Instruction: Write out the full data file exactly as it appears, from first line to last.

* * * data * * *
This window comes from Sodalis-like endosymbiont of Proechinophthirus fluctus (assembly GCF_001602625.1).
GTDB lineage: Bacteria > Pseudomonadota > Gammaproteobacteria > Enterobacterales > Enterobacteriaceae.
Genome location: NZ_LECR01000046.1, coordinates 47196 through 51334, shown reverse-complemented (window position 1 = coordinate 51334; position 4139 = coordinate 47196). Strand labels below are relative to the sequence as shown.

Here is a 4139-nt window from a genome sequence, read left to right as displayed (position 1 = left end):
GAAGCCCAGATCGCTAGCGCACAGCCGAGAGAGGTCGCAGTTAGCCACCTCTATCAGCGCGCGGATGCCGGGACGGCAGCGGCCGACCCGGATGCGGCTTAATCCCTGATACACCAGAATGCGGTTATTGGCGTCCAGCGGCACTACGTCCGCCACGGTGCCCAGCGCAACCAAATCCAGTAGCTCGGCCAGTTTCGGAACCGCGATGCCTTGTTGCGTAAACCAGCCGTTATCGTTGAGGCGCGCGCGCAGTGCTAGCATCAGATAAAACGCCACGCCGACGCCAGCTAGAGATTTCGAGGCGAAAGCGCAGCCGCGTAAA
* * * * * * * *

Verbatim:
This window comes from Sodalis-like endosymbiont of Proechinophthirus fluctus (assembly GCF_001602625.1).
GTDB lineage: Bacteria > Pseudomonadota > Gammaproteobacteria > Enterobacterales > Enterobacteriaceae.
Genome location: NZ_LECR01000046.1, coordinates 47196 through 51334, shown reverse-complemented (window position 1 = coordinate 51334; position 4139 = coordinate 47196). Strand labels below are relative to the sequence as shown.

Here is a 4139-nt window from a genome sequence, read left to right as displayed (position 1 = left end):
GAAGCCCAGATCGCTAGCGCACAGCCGAGAGAGGTCGCAGTTAGCCACCTCTATCAGCGCGCGGATGCCGGGACGGCAGCGGCCGACCCGGATGCGGCTTAATCCCTGATACACCAGAATGCGGTTATTGGCGTCCAGCGGCACTACGTCCGCCACGGTGCCCAGCGCAACCAAATCCAGTAGCTCGGCCAGTTTCGGAACCGCGATGCCTTGTTGCGTAAACCAGCCGTTATCGTTGAGGCGCGCGCGCAGTGCTAGCATCAGATAAAACGCCACGCCGACGCCAGCTAGAGATTTCGAGGCGAAAGCGCAGCCGCGTAAA